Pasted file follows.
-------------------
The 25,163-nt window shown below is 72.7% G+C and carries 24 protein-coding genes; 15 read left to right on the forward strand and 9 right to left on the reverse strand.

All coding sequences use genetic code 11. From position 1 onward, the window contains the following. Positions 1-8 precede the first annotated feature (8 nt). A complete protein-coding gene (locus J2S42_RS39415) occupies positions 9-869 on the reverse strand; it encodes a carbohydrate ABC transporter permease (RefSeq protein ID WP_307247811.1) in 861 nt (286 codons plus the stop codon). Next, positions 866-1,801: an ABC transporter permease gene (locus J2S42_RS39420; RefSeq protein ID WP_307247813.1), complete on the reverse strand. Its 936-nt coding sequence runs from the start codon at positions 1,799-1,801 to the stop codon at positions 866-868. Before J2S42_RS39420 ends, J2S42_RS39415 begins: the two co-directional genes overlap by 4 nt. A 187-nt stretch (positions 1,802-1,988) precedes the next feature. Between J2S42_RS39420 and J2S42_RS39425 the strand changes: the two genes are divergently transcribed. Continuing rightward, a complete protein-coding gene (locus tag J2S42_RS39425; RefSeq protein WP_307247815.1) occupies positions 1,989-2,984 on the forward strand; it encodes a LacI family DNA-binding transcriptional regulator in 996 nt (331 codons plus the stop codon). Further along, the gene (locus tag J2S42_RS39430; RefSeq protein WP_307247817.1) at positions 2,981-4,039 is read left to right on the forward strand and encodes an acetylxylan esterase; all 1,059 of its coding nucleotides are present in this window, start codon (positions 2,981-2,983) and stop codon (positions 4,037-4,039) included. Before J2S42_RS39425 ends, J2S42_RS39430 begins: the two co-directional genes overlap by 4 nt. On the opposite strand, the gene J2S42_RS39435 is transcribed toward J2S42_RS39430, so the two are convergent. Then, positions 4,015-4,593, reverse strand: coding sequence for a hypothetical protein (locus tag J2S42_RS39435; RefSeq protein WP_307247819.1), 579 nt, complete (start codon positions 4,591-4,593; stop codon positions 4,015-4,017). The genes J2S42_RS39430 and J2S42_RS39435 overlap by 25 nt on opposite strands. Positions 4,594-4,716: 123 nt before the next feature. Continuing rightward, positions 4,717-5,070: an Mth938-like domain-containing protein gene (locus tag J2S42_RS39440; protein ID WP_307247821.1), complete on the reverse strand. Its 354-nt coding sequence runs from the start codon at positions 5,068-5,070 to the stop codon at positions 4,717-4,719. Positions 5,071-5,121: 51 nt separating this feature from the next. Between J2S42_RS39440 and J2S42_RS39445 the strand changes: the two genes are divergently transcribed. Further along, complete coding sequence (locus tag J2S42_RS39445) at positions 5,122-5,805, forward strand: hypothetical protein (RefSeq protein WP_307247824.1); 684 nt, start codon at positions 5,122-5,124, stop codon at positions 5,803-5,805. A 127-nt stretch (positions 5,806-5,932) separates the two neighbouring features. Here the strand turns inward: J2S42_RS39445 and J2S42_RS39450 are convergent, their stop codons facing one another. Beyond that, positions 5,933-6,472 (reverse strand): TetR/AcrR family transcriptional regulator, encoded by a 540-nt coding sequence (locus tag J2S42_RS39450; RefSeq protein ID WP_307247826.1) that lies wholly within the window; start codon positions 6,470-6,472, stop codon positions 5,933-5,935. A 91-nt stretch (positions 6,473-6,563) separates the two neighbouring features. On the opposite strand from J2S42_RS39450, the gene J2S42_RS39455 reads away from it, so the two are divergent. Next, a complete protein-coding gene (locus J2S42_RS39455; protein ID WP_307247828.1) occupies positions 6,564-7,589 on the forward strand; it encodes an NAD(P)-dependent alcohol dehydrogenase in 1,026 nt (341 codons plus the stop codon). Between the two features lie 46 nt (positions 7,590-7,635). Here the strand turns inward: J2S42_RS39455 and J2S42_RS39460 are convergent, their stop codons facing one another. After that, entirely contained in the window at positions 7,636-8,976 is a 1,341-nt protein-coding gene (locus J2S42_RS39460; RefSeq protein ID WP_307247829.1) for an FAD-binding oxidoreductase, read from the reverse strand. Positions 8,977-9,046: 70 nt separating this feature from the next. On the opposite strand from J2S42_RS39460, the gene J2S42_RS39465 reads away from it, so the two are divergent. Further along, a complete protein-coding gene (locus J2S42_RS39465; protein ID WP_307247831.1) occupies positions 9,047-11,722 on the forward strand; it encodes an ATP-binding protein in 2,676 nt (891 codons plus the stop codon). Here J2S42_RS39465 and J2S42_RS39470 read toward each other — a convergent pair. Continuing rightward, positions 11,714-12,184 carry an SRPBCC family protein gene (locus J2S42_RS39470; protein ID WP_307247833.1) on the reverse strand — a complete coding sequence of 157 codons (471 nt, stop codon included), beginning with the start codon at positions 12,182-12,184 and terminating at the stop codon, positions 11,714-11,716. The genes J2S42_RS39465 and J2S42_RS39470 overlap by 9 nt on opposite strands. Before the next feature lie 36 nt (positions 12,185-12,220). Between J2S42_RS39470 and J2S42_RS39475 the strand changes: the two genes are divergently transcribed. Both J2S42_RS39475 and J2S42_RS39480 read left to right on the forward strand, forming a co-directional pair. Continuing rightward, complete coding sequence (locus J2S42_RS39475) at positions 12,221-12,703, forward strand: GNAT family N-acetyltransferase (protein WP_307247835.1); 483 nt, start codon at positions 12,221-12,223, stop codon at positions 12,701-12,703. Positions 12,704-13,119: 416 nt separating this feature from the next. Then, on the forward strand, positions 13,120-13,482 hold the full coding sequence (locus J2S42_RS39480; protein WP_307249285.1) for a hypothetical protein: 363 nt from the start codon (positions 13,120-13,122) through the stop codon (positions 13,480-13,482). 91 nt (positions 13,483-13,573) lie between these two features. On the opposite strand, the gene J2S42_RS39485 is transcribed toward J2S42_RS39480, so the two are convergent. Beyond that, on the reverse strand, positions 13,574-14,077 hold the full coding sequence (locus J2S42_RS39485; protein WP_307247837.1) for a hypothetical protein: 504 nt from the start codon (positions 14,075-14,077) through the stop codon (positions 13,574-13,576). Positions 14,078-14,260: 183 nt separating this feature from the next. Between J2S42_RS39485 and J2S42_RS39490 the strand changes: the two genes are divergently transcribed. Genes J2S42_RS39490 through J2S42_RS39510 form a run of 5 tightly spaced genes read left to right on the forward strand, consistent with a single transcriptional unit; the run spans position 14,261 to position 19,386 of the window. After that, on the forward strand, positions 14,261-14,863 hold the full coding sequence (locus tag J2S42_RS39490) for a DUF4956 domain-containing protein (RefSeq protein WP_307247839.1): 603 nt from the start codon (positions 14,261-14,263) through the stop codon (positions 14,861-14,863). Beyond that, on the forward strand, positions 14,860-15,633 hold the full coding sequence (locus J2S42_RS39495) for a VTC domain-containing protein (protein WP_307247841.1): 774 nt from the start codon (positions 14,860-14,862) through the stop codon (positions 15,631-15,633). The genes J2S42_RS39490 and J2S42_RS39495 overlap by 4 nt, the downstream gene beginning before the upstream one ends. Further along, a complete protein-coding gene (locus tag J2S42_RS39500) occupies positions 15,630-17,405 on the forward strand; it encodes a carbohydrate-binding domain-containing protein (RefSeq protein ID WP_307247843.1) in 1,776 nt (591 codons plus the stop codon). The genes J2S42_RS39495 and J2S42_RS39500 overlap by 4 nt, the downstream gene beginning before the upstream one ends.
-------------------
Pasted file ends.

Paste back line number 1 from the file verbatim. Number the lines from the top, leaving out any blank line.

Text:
The 25,163-nt window shown below is 72.7% G+C and carries 24 protein-coding genes; 15 read left to right on the forward strand and 9 right to left on the reverse strand.